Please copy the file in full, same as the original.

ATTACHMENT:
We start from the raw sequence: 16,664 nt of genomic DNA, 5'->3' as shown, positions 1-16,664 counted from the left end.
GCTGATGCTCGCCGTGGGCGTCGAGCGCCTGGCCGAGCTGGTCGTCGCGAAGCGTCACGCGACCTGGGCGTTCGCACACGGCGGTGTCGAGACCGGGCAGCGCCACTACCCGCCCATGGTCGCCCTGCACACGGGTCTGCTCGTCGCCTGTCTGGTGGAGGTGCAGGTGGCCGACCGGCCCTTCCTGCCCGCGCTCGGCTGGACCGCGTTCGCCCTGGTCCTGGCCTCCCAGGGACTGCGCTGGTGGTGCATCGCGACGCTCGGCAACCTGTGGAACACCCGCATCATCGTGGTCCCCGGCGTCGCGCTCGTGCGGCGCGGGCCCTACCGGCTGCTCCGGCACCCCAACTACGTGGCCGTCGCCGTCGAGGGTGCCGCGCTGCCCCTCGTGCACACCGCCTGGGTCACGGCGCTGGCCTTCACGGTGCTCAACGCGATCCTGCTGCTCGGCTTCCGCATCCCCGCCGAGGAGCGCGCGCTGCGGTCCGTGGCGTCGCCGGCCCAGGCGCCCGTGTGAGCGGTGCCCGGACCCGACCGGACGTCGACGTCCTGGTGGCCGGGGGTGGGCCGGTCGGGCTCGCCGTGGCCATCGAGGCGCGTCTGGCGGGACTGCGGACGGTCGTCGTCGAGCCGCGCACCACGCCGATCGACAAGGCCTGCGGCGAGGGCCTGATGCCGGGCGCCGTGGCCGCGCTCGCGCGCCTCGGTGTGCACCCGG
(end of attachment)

We start from the raw sequence: 16,664 nt of genomic DNA, 5'->3' as shown, positions 1-16,664 counted from the left end.
GCTGATGCTCGCCGTGGGCGTCGAGCGCCTGGCCGAGCTGGTCGTCGCGAAGCGTCACGCGACCTGGGCGTTCGCACACGGCGGTGTCGAGACCGGGCAGCGCCACTACCCGCCCATGGTCGCCCTGCACACGGGTCTGCTCGTCGCCTGTCTGGTGGAGGTGCAGGTGGCCGACCGGCCCTTCCTGCCCGCGCTCGGCTGGACCGCGTTCGCCCTGGTCCTGGCCTCCCAGGGACTGCGCTGGTGGTGCATCGCGACGCTCGGCAACCTGTGGAACACCCGCATCATCGTGGTCCCCGGCGTCGCGCTCGTGCGGCGCGGGCCCTACCGGCTGCTCCGGCACCCCAACTACGTGGCCGTCGCCGTCGAGGGTGCCGCGCTGCCCCTCGTGCACACCGCCTGGGTCACGGCGCTGGCCTTCACGGTGCTCAACGCGATCCTGCTGCTCGGCTTCCGCATCCCCGCCGAGGAGCGCGCGCTGCGGTCCGTGGCGTCGCCGGCCCAGGCGCCCGTGTGAGCGGTGCCCGGACCCGACCGGACGTCGACGTCCTGGTGGCCGGGGGTGGGCCGGTCGGGCTCGCCGTGGCCATCGAGGCGCGTCTGGCGGGACTGCGGACGGTCGTCGTCGAGCCGCGCACCACGCCGATCGACAAGGCCTGCGGCGAGGGCCTGATGCCGGGCGCCGTGGCCGCGCTCGCGCGCCTCGGTGTGCACCCGG